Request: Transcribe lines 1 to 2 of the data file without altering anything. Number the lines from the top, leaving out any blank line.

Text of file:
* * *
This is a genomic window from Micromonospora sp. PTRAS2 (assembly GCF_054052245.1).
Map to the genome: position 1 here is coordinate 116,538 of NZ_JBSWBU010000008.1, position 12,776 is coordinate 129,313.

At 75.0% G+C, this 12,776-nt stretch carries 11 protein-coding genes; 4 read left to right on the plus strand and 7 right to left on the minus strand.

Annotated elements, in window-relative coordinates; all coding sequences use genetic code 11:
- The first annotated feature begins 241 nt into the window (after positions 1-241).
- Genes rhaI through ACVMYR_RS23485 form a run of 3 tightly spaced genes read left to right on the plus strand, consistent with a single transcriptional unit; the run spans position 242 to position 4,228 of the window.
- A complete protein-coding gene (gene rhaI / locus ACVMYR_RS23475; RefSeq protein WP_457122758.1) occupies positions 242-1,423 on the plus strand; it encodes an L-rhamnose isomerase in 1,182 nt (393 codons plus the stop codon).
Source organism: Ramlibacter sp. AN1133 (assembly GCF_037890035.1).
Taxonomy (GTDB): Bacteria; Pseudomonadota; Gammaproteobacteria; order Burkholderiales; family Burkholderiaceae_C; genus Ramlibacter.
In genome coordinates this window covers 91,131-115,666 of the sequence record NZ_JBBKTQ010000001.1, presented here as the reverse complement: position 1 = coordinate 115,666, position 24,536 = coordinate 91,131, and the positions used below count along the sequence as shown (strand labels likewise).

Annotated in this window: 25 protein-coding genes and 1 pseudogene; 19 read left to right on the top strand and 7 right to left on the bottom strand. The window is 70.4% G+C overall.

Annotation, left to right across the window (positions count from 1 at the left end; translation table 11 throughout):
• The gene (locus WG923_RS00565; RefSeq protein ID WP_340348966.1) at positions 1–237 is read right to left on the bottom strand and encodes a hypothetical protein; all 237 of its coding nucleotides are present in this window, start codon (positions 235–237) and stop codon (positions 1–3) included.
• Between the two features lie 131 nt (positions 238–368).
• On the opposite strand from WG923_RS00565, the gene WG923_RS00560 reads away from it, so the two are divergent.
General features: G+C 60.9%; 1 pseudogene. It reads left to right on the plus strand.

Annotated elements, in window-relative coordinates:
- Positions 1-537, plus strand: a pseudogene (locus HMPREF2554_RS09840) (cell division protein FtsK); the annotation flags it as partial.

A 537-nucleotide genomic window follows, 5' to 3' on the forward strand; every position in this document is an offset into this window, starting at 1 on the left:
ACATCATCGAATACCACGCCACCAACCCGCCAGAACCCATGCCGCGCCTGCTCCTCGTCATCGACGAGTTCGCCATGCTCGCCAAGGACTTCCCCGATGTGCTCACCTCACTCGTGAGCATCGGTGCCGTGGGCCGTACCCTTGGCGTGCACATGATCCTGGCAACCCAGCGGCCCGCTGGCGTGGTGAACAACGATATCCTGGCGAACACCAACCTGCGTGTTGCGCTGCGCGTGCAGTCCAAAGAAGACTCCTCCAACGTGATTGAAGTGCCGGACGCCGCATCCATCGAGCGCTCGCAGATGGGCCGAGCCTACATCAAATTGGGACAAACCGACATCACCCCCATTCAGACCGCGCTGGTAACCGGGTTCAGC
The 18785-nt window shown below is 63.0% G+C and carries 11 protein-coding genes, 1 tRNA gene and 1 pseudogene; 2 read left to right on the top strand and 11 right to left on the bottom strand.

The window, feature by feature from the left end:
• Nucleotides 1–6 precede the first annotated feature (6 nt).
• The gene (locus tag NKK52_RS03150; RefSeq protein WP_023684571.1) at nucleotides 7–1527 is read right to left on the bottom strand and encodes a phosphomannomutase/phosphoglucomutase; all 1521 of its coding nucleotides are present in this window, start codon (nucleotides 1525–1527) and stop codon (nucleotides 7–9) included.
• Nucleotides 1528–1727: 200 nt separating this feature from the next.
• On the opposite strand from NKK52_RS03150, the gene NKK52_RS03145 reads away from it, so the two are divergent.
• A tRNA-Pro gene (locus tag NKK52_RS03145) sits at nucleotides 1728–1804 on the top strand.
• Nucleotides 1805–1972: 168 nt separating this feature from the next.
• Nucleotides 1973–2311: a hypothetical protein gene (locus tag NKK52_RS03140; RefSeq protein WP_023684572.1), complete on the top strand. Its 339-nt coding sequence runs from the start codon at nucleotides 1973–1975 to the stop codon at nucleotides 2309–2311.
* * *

This is a genomic window from Micromonospora sp. PTRAS2 (assembly GCF_054052245.1).
Map to the genome: position 1 here is coordinate 116,538 of NZ_JBSWBU010000008.1, position 12,776 is coordinate 129,313.